GOP-Leaning Bench to Weigh Biden’s Vaccine Rule: A federal appeals court in Cincinnati has won the lottery to handle the consolidated case challenging the Biden administration’s emergency regulation requiring large employers to mandate that their workers either get vaccinated against Covid-19 or test regularly. The case will go to a panel of three judges from the U.S. Court of Appeals for the Sixth Circuit, a federal panel on multidistrict litigation announced yesterday. The majority of judges in that circuit were appointed by Republican presidents.

While the Sixth Circuit won the random draw, the lottery doesn’t necessarily end the jockeying over which court will ultimately hear the case. Parties can petition circuit courts to transfer the case elsewhere. And no matter what happens at the circuit court level, the U.S. Supreme Court is likely to have the final say. Read more from Robert Iafolla.

  • Christian schools, churches, and seminaries contend OSHA’s Covid-19 vaccine mandate clashes with their constitutionally protected religious freedom, setting up a legal contest that pits the power of the federal government to act in a public health crisis against sectarian rights. Religious institutions have filed at least four lawsuits seeking to bar enforcement of the Occupational Safety and Health Administration’s emergency vaccine-or-test standard for large employers. The institutions maintain the federal mandate, which contained no faith-based carve-out, forces religious employers to violate their sincerely held religious beliefs. Read more from Erin Mulvaney.

U.S. to Buy 10 Million Courses of Pfizer Pill: The Biden administration plans to buy enough of Pfizer’s new Covid-19 pill to treat 10 million people, people familiar with the matter say. Pfizer’s pill to treat the disease caused by the coronavirus showed extraordinary results in a clinical trial, cutting down hospitalization and fatality by 89% among high-risk patients. The drugmaker announced yesterday it asked the Food and Drug Administration for an emergency use authorization for the treatment, administered twice a day for five days.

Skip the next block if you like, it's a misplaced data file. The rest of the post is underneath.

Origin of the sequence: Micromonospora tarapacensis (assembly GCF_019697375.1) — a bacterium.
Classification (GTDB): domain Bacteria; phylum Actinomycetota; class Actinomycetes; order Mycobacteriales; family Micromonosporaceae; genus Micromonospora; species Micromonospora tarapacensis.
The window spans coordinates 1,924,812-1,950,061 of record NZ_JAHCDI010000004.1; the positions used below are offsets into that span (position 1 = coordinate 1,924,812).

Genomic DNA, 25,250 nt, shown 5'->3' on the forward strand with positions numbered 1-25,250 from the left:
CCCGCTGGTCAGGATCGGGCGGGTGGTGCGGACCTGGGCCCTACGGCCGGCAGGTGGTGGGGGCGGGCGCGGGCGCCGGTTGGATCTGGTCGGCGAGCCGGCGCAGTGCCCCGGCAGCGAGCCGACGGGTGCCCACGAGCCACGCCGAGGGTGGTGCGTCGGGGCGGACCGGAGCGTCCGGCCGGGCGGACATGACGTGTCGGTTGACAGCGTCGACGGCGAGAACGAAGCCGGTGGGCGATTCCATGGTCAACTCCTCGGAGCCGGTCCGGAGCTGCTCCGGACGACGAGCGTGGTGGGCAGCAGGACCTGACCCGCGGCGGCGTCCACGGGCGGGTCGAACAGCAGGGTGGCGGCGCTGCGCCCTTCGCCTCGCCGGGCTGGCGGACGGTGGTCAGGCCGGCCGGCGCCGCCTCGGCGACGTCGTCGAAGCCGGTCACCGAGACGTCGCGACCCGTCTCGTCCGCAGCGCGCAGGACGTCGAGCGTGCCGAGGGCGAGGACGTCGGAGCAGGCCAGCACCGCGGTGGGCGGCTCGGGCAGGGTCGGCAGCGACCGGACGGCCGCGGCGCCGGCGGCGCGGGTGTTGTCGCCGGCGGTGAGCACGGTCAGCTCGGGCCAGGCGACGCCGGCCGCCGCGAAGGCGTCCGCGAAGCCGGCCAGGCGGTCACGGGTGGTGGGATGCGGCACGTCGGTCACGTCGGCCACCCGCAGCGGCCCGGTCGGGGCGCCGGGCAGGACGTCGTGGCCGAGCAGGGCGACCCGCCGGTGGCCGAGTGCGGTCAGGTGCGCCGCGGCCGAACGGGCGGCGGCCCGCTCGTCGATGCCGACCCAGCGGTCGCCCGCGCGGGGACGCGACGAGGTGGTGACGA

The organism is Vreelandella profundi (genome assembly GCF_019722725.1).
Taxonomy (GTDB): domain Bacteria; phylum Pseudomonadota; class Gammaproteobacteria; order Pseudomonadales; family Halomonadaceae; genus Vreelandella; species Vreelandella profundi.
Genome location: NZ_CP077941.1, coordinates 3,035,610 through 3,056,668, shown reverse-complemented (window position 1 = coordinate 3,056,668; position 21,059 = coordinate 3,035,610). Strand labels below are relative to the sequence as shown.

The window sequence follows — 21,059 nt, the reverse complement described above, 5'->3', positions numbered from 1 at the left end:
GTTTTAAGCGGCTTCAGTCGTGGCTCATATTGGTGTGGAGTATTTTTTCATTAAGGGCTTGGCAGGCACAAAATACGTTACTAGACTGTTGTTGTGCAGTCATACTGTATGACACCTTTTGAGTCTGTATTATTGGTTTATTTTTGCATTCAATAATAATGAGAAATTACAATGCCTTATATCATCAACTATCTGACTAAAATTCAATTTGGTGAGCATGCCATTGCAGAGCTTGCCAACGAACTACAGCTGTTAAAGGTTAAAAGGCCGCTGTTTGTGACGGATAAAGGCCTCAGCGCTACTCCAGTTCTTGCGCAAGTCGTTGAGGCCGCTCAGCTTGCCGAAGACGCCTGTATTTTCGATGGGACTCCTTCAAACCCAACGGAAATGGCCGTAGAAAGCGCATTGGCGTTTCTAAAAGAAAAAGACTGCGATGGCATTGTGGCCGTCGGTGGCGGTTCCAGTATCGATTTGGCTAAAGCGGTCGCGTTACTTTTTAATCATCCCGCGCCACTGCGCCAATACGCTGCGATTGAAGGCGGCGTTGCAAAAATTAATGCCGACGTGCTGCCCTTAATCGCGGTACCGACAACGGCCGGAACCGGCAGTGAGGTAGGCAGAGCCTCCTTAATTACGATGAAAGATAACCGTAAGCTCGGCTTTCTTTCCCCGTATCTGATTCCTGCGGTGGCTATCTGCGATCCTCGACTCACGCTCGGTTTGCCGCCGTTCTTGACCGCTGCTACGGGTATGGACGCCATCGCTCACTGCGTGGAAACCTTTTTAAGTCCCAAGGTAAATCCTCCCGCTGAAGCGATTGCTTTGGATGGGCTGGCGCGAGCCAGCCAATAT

The administration has also ordered about 3.1 million courses of a pill from Merck, and has an option in its contract to purchase over 2 million additional courses. The two pills expand treatment options for people who test positive for the virus, although the medicines have to be taken relatively early in the illness to be effective. Officials have warned that the pills aren’t a vaccine replacement. “Although antivirals are promising, we must be sure to get our population vaccinated,” Biden’s chief medical adviser Anthony Fauci said. Read more from Josh Wingrove.

  • The White House purchase comes the same day Pfizer reached a licensing agreement that will allow generic-drug manufacturers to produce inexpensive versions of its pill for 95 low- and middle-income countries, following a similar move by Merck. In a statement yesterday, Pfizer said it’s signed an agreement with the United Nations-backed Medicines Patent Pool to license the treatment to generics companies. Robert Langreth and James Paton have more.